After a wonderful breakfast, and a decent haircut, I said "goodbye" to the girls and off I headed for the morning adventure. Within a few minutes, I came upon a beautiful Magnolia tree in full bloom. This looked like the perfect place to start the day. I reached in my camera bag, and pulled out my old camera and exited the car, all the while, scanning the tree for the perfect blossom.

Within a few minutes, I saw a flash of red moving through the branches, and I could feel my heart start to beat faster. The thought of capturing yet another Cardinal in amongst the Magnolia flowers was all I needed to start this boy's blood pumping. And then......there he was. Directly in front of me stood this incredible specimen, and he seemed to be checking me out as much as I him. Starring at each other, I started shooting, making sure to adjust my exposure and focus as I moved sideways to get a better angle. Never knowing whether you will get 3 sec.s with a bird or maybe 10 mins. , I quickly began a series of rapidly fired exposures, bracketing each shot by a third of a stop.

Amazingly, in just a few short minutes, I had completely forgotten about my broken Sony A900, and had once again become close friends with this old camera. It was like to dear friends coming together at a reunion. It was like I had never left it.......and ashamed of the fact that I had forsaken it when the new guy showed up in my bag. The old camera forced me to think carefully about each shot, checking exposure and framing and composition. The old camera, which has no extra pixels for cropping, made me do it right ........the old way. Maybe we all could benefit from taking a few steps back once in a while.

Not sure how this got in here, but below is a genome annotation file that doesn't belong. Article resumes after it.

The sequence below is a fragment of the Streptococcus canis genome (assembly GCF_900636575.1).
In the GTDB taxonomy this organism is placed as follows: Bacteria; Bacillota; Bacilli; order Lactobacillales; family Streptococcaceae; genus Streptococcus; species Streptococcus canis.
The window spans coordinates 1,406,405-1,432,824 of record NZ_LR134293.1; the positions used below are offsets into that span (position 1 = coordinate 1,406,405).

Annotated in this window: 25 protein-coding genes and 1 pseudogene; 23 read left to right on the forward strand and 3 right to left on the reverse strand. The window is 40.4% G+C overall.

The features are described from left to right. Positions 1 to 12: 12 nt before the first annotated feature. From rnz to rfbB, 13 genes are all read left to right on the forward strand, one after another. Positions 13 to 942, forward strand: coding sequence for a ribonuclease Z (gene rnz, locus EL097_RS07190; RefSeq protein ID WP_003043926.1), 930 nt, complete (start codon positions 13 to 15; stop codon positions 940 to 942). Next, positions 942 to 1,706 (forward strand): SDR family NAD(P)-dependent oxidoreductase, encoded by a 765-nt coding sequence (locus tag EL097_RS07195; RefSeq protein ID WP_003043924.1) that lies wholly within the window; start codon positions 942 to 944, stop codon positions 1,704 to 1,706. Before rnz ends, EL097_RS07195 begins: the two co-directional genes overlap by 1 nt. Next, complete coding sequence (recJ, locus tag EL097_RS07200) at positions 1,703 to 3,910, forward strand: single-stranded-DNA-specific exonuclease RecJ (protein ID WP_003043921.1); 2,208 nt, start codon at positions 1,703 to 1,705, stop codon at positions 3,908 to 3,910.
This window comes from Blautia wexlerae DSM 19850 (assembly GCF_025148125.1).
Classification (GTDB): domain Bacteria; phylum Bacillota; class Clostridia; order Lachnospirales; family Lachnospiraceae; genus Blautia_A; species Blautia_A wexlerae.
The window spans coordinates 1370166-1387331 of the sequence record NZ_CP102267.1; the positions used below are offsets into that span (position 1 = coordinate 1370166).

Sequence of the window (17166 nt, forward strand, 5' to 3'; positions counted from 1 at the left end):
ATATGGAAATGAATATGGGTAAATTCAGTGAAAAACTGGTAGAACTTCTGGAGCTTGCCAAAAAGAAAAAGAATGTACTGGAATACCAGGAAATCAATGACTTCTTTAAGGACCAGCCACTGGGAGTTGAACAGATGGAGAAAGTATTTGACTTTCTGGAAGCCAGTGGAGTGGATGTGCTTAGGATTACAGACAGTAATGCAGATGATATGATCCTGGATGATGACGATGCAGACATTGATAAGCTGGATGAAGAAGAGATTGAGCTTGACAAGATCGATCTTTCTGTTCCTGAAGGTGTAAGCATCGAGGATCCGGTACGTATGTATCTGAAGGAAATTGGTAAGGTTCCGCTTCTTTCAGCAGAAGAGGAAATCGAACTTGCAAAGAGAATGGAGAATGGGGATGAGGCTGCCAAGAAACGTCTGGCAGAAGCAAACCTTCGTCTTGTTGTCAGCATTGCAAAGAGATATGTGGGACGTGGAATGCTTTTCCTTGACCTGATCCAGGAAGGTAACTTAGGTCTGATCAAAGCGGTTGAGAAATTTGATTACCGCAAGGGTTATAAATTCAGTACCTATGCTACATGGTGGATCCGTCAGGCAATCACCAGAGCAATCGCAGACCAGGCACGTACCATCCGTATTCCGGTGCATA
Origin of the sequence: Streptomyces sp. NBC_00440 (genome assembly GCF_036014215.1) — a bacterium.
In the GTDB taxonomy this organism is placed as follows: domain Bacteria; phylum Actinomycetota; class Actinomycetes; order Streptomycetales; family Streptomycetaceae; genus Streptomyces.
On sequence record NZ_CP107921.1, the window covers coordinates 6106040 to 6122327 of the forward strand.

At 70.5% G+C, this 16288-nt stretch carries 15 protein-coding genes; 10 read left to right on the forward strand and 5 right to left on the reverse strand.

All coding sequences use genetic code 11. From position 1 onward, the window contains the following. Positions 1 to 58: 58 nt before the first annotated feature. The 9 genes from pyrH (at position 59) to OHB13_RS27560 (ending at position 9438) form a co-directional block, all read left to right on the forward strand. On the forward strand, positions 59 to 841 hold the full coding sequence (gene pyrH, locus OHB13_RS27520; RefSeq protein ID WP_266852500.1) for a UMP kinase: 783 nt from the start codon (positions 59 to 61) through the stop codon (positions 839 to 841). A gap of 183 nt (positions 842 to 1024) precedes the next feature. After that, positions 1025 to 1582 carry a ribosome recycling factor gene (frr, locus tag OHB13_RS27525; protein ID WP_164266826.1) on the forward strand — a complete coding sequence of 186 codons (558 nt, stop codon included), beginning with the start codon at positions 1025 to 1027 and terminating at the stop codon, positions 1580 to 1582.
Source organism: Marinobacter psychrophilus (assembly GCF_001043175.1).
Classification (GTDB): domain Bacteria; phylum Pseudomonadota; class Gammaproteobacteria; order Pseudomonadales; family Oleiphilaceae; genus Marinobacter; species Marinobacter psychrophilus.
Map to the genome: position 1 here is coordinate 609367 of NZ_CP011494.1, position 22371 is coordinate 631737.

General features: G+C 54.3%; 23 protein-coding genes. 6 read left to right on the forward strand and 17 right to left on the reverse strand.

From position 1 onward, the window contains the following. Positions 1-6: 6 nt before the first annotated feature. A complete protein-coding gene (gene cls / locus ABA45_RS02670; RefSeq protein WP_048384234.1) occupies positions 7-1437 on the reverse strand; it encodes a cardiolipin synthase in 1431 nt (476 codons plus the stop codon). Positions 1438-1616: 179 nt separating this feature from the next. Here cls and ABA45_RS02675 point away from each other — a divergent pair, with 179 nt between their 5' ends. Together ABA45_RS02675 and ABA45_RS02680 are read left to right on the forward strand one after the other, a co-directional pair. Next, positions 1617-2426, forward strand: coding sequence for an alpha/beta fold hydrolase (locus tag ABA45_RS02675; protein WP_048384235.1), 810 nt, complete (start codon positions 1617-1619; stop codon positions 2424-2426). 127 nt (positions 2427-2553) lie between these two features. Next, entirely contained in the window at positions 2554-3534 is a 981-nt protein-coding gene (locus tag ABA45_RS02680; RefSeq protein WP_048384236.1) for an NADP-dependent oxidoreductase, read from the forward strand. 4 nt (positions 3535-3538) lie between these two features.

Thursday, May 13, 2010

Today's Winner

This evening, as I sat having my dinner, I happen to look outside and see this Bluebird enjoying his bath. Although I thought I would never be able to catch the shot, I jumped up and grabbed my camera, and I very carefully opened the door onto the patio. To my utter surprise, this little guy just ignored me and continued with his bath. I started shooting and captured this image before he finished. Sometimes it pays to give it a try!

Old Barns and Wise Owls

Like lots of people, I am intrigued by the sight of an old barn. I always find myself slowing down to have a closer look, and then driving away with questions about who built the barn, and who stored hay in the barn, and maybe even who kissed in the barn. Old buildings, whether they be barns or bus stations, always cause me to ponder the stories and the secrets that hide within their walls.